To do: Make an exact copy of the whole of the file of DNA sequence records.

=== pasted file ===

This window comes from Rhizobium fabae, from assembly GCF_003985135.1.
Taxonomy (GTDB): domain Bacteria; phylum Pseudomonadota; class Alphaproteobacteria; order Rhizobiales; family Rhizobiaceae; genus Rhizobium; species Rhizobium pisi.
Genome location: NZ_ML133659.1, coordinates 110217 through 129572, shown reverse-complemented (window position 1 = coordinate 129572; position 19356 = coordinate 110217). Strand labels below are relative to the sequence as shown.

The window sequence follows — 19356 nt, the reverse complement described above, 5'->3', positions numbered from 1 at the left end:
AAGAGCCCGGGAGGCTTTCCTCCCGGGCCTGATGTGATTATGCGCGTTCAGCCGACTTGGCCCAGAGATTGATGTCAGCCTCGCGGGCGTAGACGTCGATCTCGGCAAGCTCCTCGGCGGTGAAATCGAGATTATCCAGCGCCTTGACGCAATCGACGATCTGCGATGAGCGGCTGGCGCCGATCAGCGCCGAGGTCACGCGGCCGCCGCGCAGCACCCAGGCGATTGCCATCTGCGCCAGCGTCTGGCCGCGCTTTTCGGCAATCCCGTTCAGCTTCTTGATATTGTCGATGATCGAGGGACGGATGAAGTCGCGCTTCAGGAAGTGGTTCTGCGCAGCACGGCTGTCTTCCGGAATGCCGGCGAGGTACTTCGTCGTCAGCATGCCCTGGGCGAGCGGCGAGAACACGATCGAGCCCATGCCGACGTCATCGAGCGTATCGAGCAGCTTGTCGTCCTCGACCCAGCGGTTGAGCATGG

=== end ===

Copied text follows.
This window comes from Rhizobium fabae, from assembly GCF_003985135.1.
Taxonomy (GTDB): domain Bacteria; phylum Pseudomonadota; class Alphaproteobacteria; order Rhizobiales; family Rhizobiaceae; genus Rhizobium; species Rhizobium pisi.
Genome location: NZ_ML133659.1, coordinates 110217 through 129572, shown reverse-complemented (window position 1 = coordinate 129572; position 19356 = coordinate 110217). Strand labels below are relative to the sequence as shown.

The window sequence follows — 19356 nt, the reverse complement described above, 5'->3', positions numbered from 1 at the left end:
AAGAGCCCGGGAGGCTTTCCTCCCGGGCCTGATGTGATTATGCGCGTTCAGCCGACTTGGCCCAGAGATTGATGTCAGCCTCGCGGGCGTAGACGTCGATCTCGGCAAGCTCCTCGGCGGTGAAATCGAGATTATCCAGCGCCTTGACGCAATCGACGATCTGCGATGAGCGGCTGGCGCCGATCAGCGCCGAGGTCACGCGGCCGCCGCGCAGCACCCAGGCGATTGCCATCTGCGCCAGCGTCTGGCCGCGCTTTTCGGCAATCCCGTTCAGCTTCTTGATATTGTCGATGATCGAGGGACGGATGAAGTCGCGCTTCAGGAAGTGGTTCTGCGCAGCACGGCTGTCTTCCGGAATGCCGGCGAGGTACTTCGTCGTCAGCATGCCCTGGGCGAGCGGCGAGAACACGATCGAGCCCATGCCGACGTCATCGAGCGTATCGAGCAGCTTGTCGTCCTCGACCCAGCGGTTGAGCATGG